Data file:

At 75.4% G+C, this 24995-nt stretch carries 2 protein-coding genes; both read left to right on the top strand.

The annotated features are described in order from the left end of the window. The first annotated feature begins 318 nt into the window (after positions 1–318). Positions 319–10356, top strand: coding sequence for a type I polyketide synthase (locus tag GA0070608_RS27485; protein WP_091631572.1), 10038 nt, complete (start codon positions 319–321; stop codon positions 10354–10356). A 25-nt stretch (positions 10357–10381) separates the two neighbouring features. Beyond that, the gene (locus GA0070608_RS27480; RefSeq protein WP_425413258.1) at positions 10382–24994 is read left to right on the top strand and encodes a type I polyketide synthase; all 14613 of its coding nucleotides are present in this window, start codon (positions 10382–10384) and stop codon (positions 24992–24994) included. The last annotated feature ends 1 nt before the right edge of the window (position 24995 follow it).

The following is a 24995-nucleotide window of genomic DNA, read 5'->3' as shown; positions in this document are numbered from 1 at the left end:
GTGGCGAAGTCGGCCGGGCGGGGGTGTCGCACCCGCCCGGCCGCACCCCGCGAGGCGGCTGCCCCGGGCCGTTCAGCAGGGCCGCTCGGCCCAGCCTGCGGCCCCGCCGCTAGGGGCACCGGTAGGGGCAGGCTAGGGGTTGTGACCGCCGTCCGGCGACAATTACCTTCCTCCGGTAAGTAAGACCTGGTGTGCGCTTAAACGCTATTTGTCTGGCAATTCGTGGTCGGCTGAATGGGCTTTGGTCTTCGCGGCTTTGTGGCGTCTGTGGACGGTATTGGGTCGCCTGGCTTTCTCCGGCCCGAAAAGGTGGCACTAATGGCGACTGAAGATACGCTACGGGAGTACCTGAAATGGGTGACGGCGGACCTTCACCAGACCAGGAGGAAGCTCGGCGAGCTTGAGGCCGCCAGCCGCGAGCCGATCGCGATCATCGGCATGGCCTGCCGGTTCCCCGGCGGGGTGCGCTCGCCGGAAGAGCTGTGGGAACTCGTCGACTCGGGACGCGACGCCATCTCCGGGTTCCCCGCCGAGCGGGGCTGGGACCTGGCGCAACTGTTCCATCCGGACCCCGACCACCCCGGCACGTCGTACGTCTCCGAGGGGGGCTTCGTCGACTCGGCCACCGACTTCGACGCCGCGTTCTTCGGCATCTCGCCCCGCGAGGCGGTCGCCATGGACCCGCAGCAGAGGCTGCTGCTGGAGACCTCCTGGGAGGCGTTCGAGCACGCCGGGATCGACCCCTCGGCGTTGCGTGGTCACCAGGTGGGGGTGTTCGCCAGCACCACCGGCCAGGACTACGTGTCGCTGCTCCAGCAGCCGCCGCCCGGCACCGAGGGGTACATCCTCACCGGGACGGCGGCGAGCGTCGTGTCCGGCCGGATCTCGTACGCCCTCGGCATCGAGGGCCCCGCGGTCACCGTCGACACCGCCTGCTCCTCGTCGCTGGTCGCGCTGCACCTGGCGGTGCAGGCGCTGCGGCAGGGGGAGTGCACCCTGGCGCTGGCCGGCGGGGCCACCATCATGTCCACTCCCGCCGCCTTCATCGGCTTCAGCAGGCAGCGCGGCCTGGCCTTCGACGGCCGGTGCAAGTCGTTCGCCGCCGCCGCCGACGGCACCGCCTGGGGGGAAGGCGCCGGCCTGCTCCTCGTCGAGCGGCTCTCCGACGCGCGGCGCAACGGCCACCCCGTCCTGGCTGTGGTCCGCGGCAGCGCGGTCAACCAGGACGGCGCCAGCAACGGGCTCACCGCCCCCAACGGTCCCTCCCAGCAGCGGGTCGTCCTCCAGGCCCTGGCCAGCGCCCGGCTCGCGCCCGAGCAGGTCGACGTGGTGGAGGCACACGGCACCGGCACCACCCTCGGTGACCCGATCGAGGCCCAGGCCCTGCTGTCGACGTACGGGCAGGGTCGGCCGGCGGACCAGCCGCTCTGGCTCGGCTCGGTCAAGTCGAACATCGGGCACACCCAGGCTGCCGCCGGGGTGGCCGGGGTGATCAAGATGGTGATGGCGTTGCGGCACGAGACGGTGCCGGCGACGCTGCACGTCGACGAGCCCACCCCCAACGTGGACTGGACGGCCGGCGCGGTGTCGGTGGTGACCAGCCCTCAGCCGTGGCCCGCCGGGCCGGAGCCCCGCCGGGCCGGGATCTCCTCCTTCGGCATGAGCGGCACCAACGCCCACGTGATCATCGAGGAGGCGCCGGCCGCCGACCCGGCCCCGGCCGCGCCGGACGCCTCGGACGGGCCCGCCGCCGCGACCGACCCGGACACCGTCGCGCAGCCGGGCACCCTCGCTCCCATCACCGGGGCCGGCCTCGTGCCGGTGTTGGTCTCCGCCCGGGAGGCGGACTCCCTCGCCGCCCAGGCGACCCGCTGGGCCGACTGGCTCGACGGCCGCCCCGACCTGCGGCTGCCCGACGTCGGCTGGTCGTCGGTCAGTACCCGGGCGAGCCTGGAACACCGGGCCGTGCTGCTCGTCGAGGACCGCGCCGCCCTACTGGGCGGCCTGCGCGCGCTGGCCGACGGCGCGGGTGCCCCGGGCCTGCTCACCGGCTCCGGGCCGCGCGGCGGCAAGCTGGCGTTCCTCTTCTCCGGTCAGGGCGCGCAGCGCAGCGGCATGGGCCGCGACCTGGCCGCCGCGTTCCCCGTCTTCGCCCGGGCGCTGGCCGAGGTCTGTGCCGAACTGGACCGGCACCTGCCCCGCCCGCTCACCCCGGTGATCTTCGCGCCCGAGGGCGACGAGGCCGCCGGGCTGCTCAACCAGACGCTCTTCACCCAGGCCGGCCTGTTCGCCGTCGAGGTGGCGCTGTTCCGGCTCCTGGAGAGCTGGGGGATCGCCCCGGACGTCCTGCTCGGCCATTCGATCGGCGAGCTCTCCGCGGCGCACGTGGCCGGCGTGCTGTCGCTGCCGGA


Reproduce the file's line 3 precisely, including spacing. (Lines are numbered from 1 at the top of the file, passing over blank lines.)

The following is a 24995-nucleotide window of genomic DNA, read 5'->3' as shown; positions in this document are numbered from 1 at the left end: